TP 171 Recent Syphilis Infection Among High-Risk Men Who Have Sex with Men (MSM) in Lima, Peru

Tuesday, June 10, 2014
Exhibit Hall
Hayoung Park, BA, UCLA Program in Global Health, David Geffen School of Medicine at UCLA, Los Angeles, CA, Jeffrey Klausner, MD, MPH, Division of Infectious Diseases and Program in Global Health, David Geffen School of Medicine and Fielding School of Public Health, Los Angeles, CA, Kelika A Konda, PhD, Department of Medicine Division of Infectious Diseases, UCLA, Lima, Peru, Carlos F Caceres, MD, MPH, PhD, Universidad Peruana Cayetano Heredia, Lima, Peru, Brandon Brown, MPH, PhD, UC Irvine Program in Public Health, Irvine, CA, Gino Mauricio Calvo Moreno, BS, Epicentro, Lima, Peru, Segundo Leon, ME&ID, Global Health Department, University of Washington, Laboratory of Sexual Health, LID, UPCH, Lima, 31, Peru and Silver K Vargas Rivera, BS, Unit of Health, Sexuality and Human Development, and Laboratory of Sexual Health, Universidad Peruana Cayetano Heredia, Lima, Peru

Background:  Syphilis prevalence continues to be high among at-risk populations such as men who have sex with men (MSM).  In low and middle-income countries, syphilis remains a neglected epidemic with a lack of effective prevention strategies.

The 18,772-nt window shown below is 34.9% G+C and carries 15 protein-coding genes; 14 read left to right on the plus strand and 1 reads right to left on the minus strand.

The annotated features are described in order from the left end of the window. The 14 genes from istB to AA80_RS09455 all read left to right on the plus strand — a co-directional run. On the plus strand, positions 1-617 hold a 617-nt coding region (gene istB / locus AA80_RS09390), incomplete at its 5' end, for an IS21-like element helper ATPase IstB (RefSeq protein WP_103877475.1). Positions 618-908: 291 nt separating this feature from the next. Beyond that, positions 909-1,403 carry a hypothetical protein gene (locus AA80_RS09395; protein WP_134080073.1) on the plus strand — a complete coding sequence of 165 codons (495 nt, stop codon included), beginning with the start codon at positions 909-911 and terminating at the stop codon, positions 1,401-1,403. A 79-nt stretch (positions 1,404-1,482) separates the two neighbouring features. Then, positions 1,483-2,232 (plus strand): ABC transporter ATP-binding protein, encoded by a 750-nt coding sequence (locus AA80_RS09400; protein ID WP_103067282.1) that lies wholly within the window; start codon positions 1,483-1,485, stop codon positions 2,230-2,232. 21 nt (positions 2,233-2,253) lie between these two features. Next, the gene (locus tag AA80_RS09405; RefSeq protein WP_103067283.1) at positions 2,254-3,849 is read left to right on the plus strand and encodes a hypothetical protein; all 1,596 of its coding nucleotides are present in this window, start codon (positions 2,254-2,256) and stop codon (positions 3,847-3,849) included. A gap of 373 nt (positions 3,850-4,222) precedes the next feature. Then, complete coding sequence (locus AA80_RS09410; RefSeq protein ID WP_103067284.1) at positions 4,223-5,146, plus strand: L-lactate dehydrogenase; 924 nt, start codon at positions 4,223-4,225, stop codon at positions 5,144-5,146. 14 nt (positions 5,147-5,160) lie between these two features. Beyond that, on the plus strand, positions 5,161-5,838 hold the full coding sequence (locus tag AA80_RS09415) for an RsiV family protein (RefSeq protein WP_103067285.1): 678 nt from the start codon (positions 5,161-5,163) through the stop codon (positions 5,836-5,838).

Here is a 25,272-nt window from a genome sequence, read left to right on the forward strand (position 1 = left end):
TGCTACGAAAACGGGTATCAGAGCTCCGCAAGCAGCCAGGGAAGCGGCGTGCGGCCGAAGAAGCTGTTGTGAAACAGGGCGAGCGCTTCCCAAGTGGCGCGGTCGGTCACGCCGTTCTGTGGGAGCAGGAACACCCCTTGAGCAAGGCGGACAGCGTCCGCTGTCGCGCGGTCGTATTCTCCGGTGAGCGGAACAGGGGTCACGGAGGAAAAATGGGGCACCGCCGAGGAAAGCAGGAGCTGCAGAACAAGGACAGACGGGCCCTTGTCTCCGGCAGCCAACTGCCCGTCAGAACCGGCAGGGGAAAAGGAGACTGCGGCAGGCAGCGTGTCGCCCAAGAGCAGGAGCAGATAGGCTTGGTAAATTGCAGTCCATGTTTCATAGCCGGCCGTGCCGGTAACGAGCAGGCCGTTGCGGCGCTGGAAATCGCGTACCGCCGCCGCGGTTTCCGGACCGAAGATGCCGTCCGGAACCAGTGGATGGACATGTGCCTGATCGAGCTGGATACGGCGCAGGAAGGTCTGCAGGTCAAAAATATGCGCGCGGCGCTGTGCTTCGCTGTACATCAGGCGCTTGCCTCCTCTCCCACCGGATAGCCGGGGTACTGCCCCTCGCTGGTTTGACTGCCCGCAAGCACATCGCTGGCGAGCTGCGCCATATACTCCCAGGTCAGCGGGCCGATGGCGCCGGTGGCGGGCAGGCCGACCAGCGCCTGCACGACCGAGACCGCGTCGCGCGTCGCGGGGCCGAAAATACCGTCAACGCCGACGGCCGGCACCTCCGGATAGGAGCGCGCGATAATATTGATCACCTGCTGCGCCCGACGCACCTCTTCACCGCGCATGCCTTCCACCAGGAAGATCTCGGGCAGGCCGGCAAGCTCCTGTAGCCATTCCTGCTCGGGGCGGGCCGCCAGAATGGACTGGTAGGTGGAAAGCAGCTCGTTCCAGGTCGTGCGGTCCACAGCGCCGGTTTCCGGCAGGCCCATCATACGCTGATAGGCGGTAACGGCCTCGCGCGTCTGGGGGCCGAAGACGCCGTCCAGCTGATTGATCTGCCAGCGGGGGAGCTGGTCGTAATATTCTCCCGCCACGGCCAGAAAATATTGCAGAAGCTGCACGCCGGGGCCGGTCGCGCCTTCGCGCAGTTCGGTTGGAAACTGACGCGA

Methods:  PICASSO is a clinic-based study of MSM in Lima, Peru that includes behavioral surveys and syphilis testing with rapid plasma reagin (RPR) titers (BD Macro-Vue RPR, Becton-Dickinson, NJ) and Treponema pallidum Particle Agglutination (Serodia TP-PA, Fujirebio Inc, Japan).  Participants with recent syphilis infection (RPR titer ≥1:16) were compared to participants with non-reactive titers. Participants with RPR titers 1:1-1:8 were excluded. Age in years was analyzed as a continuous variable. HIV perceived risk was self-reported on a 4-point scale. Factors associated with recent syphilis were explored using Poisson regression to compute risk ratios (RR).

Results:  The frequency of recent syphilis infection was 26/171 (15.2%). More individuals with recent syphilis infection were HIV-infected; 6/26 (23.0%) compared to 18/91 (19.8%) participants with nonreactive RPR titers (RR 1.16, p = 0.711).   Recent syphilis infection was associated with younger age (RR 0.95, p =0.016) and higher self-perceived risk of HIV (RR 1.33, p =0.06).  Insertive anal sex was associated with a lower relative risk of recent syphilis infection (RR 0.25, p = 0.05) compared to receptive or versatile. Other sexual behaviors, substance use and alcohol use were not associated with recent syphilis infection.

Conclusions: Recent syphilis infection was common in the clinic-based sample of high-risk MSM. Frequent syphilis and HIV co-infection suggest an integrated strategy is necessary for prevention and treatment efforts. Our findings suggest that patterns of syphilis transmission are only partially explained by current measures of behavioral risk.